Yeah. And this is not just a pandemic platform. In fact, it's the complete opposite. But it's a nice way to describe why DNA sequencing is so important. As we all saw, a new species emerged, SARS COVID, and the way it mutated and changed over time. And was it a variant? Did it have mutations that were variants of concern from a health perspective? Was it more virulent, was it less virulent? All these things come from the continual changing of the biology of something like the COVID virus. And it's really important to understand how these changes track and trend and whether they become benign or more dangerous to us all. And so it became clear, I think, in some respects, biology mutational biology 101 was learnt by everybody as a result of the pandemic. And that's a really good example of how public health laboratories adopted our platform and over 85 countries and 2 million COVID genomes were sequenced. So four genomes read on nanopore sequencing. What's quite significant within that stat is that a lot of them were in low middle income countries. So for the first time we are seeing countries that don't have tens of millions of dollars to build infrastructure, to have sequencing power, being able to enter the game, and there is going to be another pandemic, there's no doubt about that.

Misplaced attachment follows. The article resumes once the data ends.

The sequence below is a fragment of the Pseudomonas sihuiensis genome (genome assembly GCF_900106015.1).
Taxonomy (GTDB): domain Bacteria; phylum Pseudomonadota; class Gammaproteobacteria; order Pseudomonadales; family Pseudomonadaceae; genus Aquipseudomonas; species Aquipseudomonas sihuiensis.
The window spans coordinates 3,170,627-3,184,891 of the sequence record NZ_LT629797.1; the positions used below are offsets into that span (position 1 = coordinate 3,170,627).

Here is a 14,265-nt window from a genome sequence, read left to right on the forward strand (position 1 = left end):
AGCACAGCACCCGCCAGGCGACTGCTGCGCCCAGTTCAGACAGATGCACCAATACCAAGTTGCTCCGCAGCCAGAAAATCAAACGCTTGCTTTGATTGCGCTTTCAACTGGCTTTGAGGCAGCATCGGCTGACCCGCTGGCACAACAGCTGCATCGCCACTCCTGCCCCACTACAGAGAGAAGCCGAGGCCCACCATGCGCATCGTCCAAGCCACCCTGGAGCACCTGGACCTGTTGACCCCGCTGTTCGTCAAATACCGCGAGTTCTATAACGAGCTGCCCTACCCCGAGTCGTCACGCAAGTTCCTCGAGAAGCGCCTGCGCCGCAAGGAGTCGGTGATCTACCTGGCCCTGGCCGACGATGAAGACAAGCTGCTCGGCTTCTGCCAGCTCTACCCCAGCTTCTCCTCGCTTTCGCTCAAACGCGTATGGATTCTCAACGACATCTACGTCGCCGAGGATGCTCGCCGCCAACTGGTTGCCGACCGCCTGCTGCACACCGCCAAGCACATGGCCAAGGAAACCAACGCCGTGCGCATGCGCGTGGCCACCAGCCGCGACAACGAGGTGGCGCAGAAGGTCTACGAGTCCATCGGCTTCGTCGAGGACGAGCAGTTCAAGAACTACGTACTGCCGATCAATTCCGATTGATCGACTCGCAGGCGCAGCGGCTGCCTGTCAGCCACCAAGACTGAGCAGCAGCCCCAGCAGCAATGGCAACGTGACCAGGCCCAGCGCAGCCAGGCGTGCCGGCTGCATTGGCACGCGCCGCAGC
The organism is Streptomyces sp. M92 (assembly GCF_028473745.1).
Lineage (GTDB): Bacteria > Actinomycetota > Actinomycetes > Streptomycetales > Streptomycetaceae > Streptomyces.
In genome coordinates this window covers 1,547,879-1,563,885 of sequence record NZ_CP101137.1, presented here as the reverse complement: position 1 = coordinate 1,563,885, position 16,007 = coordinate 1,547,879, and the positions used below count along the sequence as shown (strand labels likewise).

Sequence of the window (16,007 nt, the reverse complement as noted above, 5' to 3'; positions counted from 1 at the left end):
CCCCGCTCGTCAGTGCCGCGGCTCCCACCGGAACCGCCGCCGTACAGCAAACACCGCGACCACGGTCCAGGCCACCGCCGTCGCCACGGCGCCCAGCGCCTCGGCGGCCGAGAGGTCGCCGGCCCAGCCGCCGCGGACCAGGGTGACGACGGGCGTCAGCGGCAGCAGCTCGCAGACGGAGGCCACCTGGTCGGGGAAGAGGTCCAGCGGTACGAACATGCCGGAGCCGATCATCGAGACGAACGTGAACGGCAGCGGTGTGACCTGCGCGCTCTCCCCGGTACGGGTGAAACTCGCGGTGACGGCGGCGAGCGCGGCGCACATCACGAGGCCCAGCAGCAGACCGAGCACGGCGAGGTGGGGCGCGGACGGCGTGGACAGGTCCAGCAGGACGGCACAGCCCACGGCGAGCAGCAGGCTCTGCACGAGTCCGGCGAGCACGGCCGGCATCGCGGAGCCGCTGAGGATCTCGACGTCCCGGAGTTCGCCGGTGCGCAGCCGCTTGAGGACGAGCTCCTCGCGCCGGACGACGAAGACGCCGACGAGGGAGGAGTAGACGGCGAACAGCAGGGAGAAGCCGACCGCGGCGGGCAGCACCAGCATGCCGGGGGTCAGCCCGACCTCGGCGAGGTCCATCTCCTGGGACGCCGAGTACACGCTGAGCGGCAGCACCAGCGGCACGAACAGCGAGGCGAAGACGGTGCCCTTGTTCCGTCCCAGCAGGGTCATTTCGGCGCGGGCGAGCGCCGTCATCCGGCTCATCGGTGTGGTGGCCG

[00:09:32.220] - Gordon Sanghera
And having these distributed, decentralised real time surveillance networks is how we are going to prevent the next pandemic. But more broadly, it illustrates why it's important for us to interrogate and understand DNA sequencing of the things around us, the things in us, our own bodies and everything living.
[00:09:58.350] - David Brett
It's worth noting that ONT's technology is not the only sequencing technology available. And different tech may be better suited for different applications. For example, Oxford Nanopore's major competitor, Illumina's sequencing technology is known for its high accuracy and is often used for applications such as whole genome sequencing. PacBio sequencing technology is known for its long reads. But the next challenge, according to Sanghera, is getting these types of sequencing devices into as many people's hands as possible, particularly in the fight against the next pandemic.
[00:10:37.890] - Gordon Sanghera